Cost a barrier for GP visits, scripts

THE Hunter scores some of Australia’s poorest ratings in a national health report tracking the prevalence of chronic disease and cost barriers to health care in 2011-12.
杭州桑拿

Just over half (53 per cent) of people living in the Hunter Medicare Local catchment area reported having a long-term health condition*.

One in 10 said they delayed visiting a medical specialist, or filling out a script, due to cost, and 21 per cent reported delaying a visit to a dentist or dental hygienist due to cost.

Nine per cent did not see, or delayed seeing a GP due to cost.

The new data is contained in the latest National Health Performance Authority report, released today, titled Healthy Communities: Australians’ experiences with access to health care in 2011-12.

Author Diane Watson said the report showed regions where people had poorer average health were not receiving a larger share of healthcare services.

“Parts of the country where people have the poorest health are no more likely to face reduced waiting times for medical specialists or lower cost barriers to visit a GP, dentist, or specialist,” Dr Watson said.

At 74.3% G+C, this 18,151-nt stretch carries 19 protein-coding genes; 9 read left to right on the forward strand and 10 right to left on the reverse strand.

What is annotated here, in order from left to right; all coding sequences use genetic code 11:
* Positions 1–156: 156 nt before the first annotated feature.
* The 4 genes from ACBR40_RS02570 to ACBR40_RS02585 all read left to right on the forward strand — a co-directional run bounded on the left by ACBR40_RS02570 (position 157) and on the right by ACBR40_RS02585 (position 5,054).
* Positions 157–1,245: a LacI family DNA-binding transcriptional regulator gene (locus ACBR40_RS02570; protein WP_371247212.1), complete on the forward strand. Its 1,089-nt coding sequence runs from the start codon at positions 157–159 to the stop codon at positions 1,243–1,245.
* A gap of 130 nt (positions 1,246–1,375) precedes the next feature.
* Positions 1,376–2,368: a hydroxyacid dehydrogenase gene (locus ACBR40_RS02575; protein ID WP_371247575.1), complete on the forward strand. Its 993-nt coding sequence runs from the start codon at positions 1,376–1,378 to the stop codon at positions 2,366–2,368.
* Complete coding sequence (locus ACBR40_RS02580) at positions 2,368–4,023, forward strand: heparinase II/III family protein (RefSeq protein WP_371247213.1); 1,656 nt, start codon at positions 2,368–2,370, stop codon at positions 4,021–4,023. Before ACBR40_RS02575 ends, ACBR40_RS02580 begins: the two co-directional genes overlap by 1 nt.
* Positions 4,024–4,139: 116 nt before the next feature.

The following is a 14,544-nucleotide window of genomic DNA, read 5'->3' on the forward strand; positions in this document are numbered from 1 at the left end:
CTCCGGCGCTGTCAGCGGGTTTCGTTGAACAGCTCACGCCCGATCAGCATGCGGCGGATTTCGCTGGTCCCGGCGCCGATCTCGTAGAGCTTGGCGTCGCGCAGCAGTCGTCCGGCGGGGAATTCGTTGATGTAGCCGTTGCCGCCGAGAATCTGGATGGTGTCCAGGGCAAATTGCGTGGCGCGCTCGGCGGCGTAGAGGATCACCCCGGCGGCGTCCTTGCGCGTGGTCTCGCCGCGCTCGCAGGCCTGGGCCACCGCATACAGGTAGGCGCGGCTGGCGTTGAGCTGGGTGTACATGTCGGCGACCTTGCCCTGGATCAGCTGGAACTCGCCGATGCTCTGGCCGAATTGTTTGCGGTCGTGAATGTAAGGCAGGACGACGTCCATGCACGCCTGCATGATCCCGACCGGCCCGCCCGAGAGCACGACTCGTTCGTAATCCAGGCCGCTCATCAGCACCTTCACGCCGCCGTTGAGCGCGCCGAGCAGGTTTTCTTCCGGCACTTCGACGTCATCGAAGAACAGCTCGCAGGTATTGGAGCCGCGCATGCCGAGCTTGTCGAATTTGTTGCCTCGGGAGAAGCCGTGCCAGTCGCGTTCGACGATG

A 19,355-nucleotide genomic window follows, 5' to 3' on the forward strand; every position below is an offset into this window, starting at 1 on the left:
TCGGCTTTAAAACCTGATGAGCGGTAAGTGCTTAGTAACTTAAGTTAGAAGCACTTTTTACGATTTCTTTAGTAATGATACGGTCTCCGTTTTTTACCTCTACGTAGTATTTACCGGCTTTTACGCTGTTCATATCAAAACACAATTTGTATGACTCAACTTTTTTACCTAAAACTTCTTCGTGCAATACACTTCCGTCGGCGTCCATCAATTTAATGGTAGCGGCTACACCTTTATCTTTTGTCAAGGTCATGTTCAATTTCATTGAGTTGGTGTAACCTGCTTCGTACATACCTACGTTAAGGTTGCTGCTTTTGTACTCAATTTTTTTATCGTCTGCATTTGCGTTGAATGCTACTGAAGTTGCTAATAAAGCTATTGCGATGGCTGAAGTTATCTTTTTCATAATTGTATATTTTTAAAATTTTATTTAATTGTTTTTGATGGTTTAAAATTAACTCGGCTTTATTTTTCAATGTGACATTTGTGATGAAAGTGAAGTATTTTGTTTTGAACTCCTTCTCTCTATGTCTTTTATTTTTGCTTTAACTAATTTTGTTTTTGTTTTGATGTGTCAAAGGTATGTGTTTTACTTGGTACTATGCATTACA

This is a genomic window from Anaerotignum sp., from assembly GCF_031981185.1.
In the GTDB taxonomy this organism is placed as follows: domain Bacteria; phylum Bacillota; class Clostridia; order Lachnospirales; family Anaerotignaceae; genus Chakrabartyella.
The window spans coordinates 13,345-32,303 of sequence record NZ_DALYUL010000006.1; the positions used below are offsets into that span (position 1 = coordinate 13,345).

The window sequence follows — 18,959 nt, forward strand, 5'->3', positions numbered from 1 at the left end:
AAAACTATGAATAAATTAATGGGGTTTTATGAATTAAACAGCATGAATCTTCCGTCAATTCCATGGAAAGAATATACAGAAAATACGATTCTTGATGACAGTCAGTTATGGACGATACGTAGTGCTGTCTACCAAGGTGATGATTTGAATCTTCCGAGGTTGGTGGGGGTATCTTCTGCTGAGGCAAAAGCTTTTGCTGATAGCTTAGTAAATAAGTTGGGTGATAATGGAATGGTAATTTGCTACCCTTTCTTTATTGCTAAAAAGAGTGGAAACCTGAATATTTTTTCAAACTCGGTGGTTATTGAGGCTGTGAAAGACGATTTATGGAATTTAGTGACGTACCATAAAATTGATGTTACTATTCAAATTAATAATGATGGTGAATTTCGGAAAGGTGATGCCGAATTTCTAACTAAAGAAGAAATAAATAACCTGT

The report is the first comprehensive national attempt to examine how well local populations’ access to health services aligns with health needs, and is based on Medicare statistics and survey data from almost 27,000 Australian adults.

It is accompanied by a website, myhealthycommunities.gov.au which allows easy access to comparable health information for each local population covered by 61 Medicare Locals around Australia.

The new data reveals that Hunter residents fare worse than their peers in comparable regions in several categories.

Hunter residents are more likely to wait “longer than acceptable” to see a medical specialist than people living in comparable regions at 23 per cent, against a national range of 16-35 per cent.

And Hunter residents make fewer trips to their local doctor than residents in comparable regions, making an average of five GP visits per person last year.

Residents of the Nepean-Blue Mountains Medicare Local catchment made the highest number of GP visits among comparable regions, at 6.7 visits per person.

* Long-term health conditions included arthritis or osteoporosis, asthma, cancer, diabetes, heart or circulatory condition, mental illness, long-term injury, or any other long-term condition that had lasted, or was likely to last, six months or more.